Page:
“These purpose-driven companies, they actually feel like ‘better for the world’ matters and that they can’t be successful in the long term without addressing some of the complex issues that society faces,” Bush says. “You can’t say you care about your employees and not be taking clear action to minimize the negative impact that your firm might be having on the environment. You can’t ignore social justice issues if you care about your people as people. If they are just ‘employees,’ then you can ignore these external factors. But, if they are just ‘employees,’ good luck with your inclusion and belonging effort.”
Much of the responsibility for this must fall on leadership. Making DE&I initiatives a leadership imperative avoids isolating such actions to only certain parts of a company.
“It should not be siloed. It needs to be really integrated into the culture of the company,” Morales says, suggesting that DE&I should be incorporated into bonus decisions in order to tie it to everyone’s success.
Since leaders need to take on a key role in promoting DE&I at all times, they must be even more active in times of distress. That means avoiding the last in, first out policies that can more disproportionately affect employees from historically marginalized groups, according to Bush, but it also means keeping a people-first approach overall.
“If you’ve made gains in diversity and inclusion up until 2019, it’s [really] easy [for] one reduction in force to erase all those gains,” Bush says, noting that companies must not look only at what’s needed to get through the recession but what will be needed to thrive on the other side as well.
In the same vein, as Morales points out, many companies claim that they recruit the best talent, but that can’t be the case if they limit their recruiting scope.
“If you say as a company, we attract top talent, that top talent is diverse. You can’t say we attract top talent if you’re only attracting white men. That’s only a portion of the talent pool,” Morales says.
What Gets in the Way
Part of improving is identifying what’s getting in the way, and there are many factors that hold companies back. Unconscious and implicit biases both play a major role and often can be further entrenched when leadership, rather than really examining the reality, refuses to acknowledge or address its shortcomings and becomes defensive.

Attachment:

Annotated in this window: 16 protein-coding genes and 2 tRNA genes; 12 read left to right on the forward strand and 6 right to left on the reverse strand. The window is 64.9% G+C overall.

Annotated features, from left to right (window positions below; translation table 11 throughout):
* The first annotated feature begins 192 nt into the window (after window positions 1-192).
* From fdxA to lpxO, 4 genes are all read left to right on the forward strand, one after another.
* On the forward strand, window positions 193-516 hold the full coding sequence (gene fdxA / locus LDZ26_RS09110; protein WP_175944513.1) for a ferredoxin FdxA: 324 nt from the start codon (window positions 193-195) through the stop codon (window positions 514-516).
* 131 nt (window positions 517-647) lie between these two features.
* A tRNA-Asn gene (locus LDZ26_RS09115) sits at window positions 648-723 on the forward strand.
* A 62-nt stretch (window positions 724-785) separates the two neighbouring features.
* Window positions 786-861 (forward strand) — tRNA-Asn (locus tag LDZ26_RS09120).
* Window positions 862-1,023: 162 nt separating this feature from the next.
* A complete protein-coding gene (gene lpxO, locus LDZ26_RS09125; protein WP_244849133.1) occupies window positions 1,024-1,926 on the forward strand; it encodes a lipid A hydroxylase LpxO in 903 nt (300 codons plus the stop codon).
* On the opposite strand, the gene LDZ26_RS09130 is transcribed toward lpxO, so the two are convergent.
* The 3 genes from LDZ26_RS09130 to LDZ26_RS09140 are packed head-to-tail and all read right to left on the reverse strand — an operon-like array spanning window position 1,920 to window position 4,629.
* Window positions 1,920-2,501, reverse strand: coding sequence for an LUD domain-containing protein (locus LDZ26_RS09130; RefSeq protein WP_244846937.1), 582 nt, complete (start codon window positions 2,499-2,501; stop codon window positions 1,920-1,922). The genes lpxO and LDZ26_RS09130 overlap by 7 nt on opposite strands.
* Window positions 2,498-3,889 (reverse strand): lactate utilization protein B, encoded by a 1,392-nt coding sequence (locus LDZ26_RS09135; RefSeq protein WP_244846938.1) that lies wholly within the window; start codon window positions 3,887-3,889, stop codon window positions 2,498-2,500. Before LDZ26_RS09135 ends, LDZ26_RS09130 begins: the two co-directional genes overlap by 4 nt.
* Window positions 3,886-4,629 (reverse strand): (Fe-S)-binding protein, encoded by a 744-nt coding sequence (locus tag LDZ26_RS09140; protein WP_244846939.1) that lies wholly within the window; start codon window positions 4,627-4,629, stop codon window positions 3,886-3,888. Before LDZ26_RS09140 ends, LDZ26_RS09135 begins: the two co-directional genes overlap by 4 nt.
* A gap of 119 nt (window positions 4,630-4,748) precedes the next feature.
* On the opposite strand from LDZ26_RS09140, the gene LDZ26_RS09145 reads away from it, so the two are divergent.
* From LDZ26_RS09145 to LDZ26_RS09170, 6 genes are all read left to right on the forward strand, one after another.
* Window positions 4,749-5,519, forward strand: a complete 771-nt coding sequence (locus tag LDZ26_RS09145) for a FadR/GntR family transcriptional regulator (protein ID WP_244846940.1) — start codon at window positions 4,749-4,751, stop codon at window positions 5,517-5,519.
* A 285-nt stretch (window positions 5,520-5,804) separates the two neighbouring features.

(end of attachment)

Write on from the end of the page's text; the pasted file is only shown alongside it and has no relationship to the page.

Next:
“To write [unconscious bias] off and just say, ‘Oh well, we all have it, therefore we don’t have to care about it,’ is not the response that we want to see. It’s that we all have it, therefore, we have an obligation to do something about it,” Morales says.
According to Bush, this also ties into the unfortunate reality that some people choose to believe things that aren’t true. For example, he says some leaders will argue that improving diversity and inclusion threatens profitability, even if the evidence doesn’t support such a claim.
“There are some leaders and managers who are creating an inferior, unfair experience for people in certain demographic groups, some consistently across all demographic groups, and you have to work with those leaders … and determine for yourself if they want to change.” Bush says. “And if they don’t want to change, you should get them out of the company.”
That last part is often the most difficult, as accountability is usually a key missing ingredient, according to Morales.
“Where companies fail is they don’t build in any accountability,” Morales says. “Everybody within the organization should be accountable to advancing diversity and inclusion within the organization.”
Creating that accountability has to be based on actual measurements of success and not just a look at peer companies, Morales says, noting that when companies just evaluate themselves against their competitors, they fail to move the needle since most industries are falling short. This causes companies to focus on sending out statements and enacting initiatives aimed externally rather than really examining how their internal structures contribute to the structural inequities of society.
For companies dedicated to really improving, asking questions about their own employees’ experiences and examining their own processes is the first step to making actual change. That means paying attention to when bias creeps in and evaluating the processes behind employee evaluation and advancement, according to Morales, who says it is particularly important to get feedback on the experience of underrepresented groups.
Asking questions is not enough, however, as companies need to turn the information they gather into action and continually measure progress in addressing the problems that are uncovered. The metrics will be different for each company and influenced largely by how intentional an organization is with its efforts. That means avoiding check-the-box conversations like unconscious bias trainings as the sole strategy for improvement.
“I remain hopeful that progress will continue. I wouldn’t do the work that I do if I didn’t think that progress could happen … but change has to be intentional,” Morales says. “We’ll start to see that change happening as companies move to investing more and understanding that diversity and inclusion can’t just be a statement you put on your website.”
Phil Neuffer is managing editor of ABF Journal.